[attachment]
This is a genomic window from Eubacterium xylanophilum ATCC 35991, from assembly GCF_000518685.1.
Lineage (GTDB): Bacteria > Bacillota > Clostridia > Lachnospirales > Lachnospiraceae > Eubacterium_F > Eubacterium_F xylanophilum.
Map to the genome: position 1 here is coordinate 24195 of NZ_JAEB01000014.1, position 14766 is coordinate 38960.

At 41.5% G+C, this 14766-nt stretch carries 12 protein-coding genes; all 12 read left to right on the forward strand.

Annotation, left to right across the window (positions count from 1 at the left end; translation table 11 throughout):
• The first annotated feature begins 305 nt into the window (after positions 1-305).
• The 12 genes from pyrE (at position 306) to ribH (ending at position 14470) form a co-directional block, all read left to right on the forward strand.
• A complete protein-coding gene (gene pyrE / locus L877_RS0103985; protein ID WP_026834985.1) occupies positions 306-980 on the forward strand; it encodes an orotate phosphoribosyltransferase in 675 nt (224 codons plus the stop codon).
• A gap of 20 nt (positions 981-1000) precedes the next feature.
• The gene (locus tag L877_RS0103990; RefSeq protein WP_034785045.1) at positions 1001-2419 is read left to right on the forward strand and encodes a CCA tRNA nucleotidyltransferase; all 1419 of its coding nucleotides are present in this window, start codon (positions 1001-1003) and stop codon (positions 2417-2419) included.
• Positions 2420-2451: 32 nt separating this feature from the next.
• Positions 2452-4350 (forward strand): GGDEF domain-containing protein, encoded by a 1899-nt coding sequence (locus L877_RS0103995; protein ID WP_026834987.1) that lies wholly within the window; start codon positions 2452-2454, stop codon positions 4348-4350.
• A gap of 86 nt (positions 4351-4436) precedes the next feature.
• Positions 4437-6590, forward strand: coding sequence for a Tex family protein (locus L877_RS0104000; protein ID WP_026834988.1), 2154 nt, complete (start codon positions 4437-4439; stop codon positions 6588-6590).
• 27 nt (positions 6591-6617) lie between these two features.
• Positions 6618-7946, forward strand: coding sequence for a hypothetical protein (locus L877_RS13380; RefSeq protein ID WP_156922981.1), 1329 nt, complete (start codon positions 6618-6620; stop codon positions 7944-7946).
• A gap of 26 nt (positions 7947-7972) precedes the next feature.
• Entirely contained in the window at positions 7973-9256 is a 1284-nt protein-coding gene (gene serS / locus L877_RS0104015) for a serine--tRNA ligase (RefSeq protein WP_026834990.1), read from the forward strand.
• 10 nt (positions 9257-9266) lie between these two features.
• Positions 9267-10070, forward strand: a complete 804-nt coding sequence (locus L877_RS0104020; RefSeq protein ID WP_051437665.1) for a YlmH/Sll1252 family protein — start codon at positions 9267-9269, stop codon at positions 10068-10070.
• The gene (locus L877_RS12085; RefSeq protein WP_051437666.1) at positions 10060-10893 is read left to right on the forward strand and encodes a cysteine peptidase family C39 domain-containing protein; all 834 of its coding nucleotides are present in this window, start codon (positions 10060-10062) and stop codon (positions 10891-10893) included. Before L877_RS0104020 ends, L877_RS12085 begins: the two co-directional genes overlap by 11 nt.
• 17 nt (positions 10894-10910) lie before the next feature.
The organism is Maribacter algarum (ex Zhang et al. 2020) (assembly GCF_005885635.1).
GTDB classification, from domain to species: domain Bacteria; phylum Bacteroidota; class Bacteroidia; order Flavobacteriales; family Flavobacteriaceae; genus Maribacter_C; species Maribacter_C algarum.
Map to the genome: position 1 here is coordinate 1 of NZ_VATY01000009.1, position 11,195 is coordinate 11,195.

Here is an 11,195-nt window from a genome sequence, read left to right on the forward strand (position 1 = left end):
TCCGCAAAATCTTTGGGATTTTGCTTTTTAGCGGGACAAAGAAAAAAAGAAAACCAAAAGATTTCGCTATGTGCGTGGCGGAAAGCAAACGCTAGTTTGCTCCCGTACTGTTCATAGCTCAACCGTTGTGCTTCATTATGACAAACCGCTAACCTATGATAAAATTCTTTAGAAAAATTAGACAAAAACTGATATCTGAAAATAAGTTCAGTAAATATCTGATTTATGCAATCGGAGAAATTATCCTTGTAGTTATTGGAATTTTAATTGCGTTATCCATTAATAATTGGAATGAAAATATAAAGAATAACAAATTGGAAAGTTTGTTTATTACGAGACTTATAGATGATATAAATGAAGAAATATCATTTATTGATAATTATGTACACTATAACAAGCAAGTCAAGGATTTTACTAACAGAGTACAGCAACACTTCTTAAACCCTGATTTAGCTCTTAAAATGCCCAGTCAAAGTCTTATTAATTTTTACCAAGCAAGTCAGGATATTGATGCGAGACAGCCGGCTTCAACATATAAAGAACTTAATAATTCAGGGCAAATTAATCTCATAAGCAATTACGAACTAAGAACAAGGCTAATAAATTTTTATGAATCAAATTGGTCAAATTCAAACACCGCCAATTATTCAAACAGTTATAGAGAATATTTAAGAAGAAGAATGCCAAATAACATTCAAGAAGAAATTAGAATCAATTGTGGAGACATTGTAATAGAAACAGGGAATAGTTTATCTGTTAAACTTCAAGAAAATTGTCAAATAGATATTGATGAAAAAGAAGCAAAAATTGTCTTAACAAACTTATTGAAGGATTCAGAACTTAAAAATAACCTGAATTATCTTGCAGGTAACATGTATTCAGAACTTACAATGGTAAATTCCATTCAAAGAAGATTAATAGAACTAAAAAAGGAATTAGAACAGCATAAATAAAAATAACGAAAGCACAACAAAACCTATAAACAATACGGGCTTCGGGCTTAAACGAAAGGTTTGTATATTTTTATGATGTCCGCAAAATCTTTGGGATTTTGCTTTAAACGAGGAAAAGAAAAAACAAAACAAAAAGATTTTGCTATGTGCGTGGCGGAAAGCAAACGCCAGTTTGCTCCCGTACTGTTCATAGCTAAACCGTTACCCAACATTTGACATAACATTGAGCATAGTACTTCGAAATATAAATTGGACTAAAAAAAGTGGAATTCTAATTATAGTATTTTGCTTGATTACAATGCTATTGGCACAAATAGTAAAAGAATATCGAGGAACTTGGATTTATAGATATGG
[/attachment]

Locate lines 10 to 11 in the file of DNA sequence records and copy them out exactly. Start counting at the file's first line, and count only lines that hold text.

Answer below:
• The gene (locus tag L877_RS0103990; RefSeq protein WP_034785045.1) at positions 1001-2419 is read left to right on the forward strand and encodes a CCA tRNA nucleotidyltransferase; all 1419 of its coding nucleotides are present in this window, start codon (positions 1001-1003) and stop codon (positions 2417-2419) included.
• Positions 2420-2451: 32 nt separating this feature from the next.